First, your assembly should meet the EBP metrics, the Sequencing and Assembly Committee will be able to guide you through the post-assembly QC process. Either submit an EAR or present your genome at a SAC meeting.

Open-access genomes for all

If you have a high-quality genome and want to associate it with ERGA, it needs to be of EBP quality and in the public domain. We recommend uploading your genome to ENA and then contacting the SAC. Once your genome has the “Seal of Approval”, we will link your publicly available genome to the ERGA Community Genomes BioProject.

7. Assembly completed
8. Annotation completed

You have an assembly and annotation that you wish to associate with ERGA as a Community genome? Here we detail the next steps required to obtain the ERGA label for your genome and some recommended next steps:

How do I know if my assembly and annotation are good enough?

 First, your assembly should meet the EBP metrics, the ERGA annotation committee will be able to guide you through the post-assembly QC process. Either submit an EAR or present your genome at a SAC meeting. Your annotation should be in a format that can be downloaded and used by all (e.g. gff3) and linked to your assembly.

How do I get the ERGA label?

 You need to upload your assembly, annotation and all sequenced data to ENA in order to be associated with the ERGA BioProject. Once your genome and data are available, contact the SAC to get the “Seal of Approval” and have your genome linked to the ERGA BioProject. If you wish to make use of the Ensembl rapid annotation, all associated transcript sequencing data also needs to be published on ENA.

What next?

Now you have a high-quality genome, there is a host of analysis that can be performed including Population Genomics, Phylogenomics, Comparative Genomics & Functional Genomics. The Data Analysis Committee have produced a guide on how to conduct a variety of Downstream Analyses.

You have an ERGA reference genome and you would like to analyse the data? Here we suggest the next steps required to plan your downstream analysis within the highest scientific standards, suggesting recommended frameworks and pipelines to tackle your research questions by applying your reference genome. High-quality reference genomes are an essential tool to detect genic and intergenic regions and identify genetic variants (e.g. SNPs, CNV’s, and structural variants), which are crucial to understand processes in the different fields of genomic research. 

The Data Analysis committee (DAC) can provide additional help through its subcommittees devoted to the different fields of genomic research: Population Genomics, Phylogenomics, Comparative Genomics & Functional Genomics. You can contact the subcommittee relevant for your research question and meet with several experts in the field. You can also take the opportunity to present your research to the ERGA community and get relevant feedback to develop your research. DAC also offers opportunities for training through its conferences and workshops organised in collaboration with the Training and Knowledge Transfer committee.

DAC Subcommittees

i. Population Genomics: this subcommittee encloses a group of researchers who specialize in studying the genetic variation and evolutionary processes within populations. This field combines the principles of genetics, genomics, and population biology to understand how genetic diversity arises, spreads, and changes over time. The main objective of this group is to support the investigation of the genetic factors influencing the composition and dynamics of populations and species. Through collaborative efforts and interdisciplinary approaches, the subcommittee intends to contribute to the broader field of genomics and its applications in various areas of biodiversity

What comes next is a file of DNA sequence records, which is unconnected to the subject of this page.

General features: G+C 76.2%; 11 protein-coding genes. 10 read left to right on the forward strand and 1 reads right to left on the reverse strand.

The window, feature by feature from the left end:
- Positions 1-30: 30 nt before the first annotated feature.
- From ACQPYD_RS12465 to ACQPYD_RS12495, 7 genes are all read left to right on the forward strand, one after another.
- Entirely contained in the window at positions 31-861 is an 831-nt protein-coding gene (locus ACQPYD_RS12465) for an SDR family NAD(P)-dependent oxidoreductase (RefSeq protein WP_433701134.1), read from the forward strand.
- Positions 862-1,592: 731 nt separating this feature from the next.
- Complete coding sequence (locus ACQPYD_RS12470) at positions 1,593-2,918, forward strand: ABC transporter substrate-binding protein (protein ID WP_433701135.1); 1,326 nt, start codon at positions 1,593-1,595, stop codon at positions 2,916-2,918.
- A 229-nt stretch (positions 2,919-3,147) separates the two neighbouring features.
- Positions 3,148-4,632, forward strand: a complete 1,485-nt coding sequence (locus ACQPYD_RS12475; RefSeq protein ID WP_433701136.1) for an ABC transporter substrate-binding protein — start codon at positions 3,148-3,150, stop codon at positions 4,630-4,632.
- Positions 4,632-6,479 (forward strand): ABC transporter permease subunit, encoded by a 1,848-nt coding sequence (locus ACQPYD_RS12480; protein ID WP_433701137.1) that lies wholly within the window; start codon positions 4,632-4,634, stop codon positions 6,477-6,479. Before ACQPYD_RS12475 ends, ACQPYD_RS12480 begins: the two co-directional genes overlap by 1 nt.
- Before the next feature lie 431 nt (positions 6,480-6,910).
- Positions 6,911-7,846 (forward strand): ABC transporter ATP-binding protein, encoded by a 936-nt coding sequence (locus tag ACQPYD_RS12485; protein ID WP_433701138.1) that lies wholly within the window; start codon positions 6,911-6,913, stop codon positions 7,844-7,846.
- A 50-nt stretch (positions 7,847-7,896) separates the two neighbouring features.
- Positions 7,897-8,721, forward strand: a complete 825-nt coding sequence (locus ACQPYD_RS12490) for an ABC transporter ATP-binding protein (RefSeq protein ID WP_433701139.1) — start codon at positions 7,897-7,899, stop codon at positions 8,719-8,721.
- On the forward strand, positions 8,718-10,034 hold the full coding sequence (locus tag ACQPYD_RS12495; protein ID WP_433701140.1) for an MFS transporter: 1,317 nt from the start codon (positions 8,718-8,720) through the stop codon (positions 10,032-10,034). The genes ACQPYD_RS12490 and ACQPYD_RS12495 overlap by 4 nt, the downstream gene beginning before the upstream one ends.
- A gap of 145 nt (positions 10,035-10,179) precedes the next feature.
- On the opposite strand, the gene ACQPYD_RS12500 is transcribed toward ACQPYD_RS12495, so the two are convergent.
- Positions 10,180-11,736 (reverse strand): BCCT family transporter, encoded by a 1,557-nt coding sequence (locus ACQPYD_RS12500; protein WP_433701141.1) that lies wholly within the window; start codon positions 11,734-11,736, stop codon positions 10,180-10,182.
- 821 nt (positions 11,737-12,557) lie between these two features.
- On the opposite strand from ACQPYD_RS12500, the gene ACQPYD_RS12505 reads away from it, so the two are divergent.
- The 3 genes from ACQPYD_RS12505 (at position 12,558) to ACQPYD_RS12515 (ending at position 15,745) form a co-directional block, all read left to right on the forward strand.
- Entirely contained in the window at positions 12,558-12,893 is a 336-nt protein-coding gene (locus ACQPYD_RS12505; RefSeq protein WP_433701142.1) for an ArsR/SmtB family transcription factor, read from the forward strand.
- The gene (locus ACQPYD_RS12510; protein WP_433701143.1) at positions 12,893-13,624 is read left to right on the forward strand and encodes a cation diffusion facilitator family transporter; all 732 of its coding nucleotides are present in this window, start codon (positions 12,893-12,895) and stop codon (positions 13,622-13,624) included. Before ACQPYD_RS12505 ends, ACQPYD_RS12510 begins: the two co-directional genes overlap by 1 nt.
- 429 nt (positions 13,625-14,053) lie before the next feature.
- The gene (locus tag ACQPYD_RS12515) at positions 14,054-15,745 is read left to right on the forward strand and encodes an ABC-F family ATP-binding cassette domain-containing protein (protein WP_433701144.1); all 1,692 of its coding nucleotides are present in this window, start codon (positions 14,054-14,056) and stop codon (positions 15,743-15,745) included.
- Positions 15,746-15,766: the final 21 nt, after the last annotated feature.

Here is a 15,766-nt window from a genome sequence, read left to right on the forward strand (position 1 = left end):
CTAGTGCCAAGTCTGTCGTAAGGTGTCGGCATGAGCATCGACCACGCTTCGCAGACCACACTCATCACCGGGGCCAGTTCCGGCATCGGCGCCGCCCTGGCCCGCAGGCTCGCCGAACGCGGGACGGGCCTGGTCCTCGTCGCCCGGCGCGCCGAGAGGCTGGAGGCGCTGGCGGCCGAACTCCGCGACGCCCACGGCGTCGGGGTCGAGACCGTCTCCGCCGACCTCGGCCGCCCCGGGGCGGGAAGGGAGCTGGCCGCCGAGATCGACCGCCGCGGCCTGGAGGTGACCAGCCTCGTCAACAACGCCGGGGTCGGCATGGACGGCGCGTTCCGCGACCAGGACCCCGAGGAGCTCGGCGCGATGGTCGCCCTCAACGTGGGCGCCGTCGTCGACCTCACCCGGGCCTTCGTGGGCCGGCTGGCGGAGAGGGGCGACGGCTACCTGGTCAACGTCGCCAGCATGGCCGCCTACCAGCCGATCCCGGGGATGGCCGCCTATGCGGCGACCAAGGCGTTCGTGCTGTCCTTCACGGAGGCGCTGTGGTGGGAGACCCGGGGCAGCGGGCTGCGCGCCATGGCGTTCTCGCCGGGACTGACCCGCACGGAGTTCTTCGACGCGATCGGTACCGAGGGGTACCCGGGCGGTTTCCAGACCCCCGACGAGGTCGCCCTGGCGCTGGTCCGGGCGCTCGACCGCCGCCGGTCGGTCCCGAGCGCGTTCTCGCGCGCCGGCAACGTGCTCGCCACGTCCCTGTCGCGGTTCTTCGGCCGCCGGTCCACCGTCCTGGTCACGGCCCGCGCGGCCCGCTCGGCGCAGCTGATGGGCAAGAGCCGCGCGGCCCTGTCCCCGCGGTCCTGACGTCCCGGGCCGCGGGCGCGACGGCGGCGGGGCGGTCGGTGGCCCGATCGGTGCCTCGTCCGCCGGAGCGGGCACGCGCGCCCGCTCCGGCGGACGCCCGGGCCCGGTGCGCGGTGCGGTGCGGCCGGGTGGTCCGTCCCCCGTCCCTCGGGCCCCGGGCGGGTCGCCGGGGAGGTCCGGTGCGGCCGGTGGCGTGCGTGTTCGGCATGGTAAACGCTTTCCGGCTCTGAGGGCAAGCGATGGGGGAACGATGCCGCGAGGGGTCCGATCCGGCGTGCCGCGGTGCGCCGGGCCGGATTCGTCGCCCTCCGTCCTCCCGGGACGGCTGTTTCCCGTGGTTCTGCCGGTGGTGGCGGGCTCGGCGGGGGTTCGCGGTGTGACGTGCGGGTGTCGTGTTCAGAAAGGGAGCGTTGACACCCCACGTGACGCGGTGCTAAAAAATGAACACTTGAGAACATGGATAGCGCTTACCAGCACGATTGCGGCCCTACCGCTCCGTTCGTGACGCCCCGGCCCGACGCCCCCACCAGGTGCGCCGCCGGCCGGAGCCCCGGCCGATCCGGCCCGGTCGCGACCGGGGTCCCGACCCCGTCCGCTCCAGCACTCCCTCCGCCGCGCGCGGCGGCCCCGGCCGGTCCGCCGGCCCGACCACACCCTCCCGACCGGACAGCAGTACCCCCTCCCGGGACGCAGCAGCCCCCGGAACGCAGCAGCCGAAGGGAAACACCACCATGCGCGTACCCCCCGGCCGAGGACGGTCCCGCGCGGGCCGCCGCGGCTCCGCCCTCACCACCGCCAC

ii. Phylogenomics: this subcommittee encloses a group of researchers who are focused on studying evolutionary relationships and the diversification of organisms using genomic data. The subcommittee's main purpose is to support the development of research on accurate and robust reconstruction of phylogenetic trees or evolutionary histories using genomic information. Through the collaboration with research teams, the subcommittee intends to provide valuable insights into the tree of life and clarify the evolutionary history of European species.

iii. Comparative Genomics: this subcommittee encloses a group of researchers devoted on studying and comparing the genomes of different organisms to gain insights into their evolutionary relationships, genetic variations, and functional elements. Comparative genomics combines genomics, bioinformatics, and evolutionary biology to explore the similarities and differences in the genetic makeup of various species. The subcommittee's main purpose is to support the development of analyses and interpretation of genomic data from multiple organisms, by identifying shared and unique genomic characteristics, to infer evolutionary relationships, gene function, and evolutionary processes. The subcommittee intends to promote the advancement of our understanding of the genomic landscape across species. By comparing and analyzing genomic data, research in this field will offer insights into the evolutionary history and functional elements of genomes, ultimately contributing to various aspects of biological research.

iv. Functional Genomics: this subcommittee encloses a group of researchers devoted to understanding the functional elements and activities of genomes, clarifying the functions and interactions of genes, non-coding elements, and regulatory networks, as well as their roles in various biological processes and disease conditions. The main objective of this group is to support research on how genomic information is translated into functional outcomes, exploring the relationships between DNA sequences, gene expression patterns, protein production, and cellular processes. The subcommittee intends to provide insights into the functional aspects of genomes, gene functions, regulatory networks, and their impact on biological processes and disease conditions.

9. Downstream analysis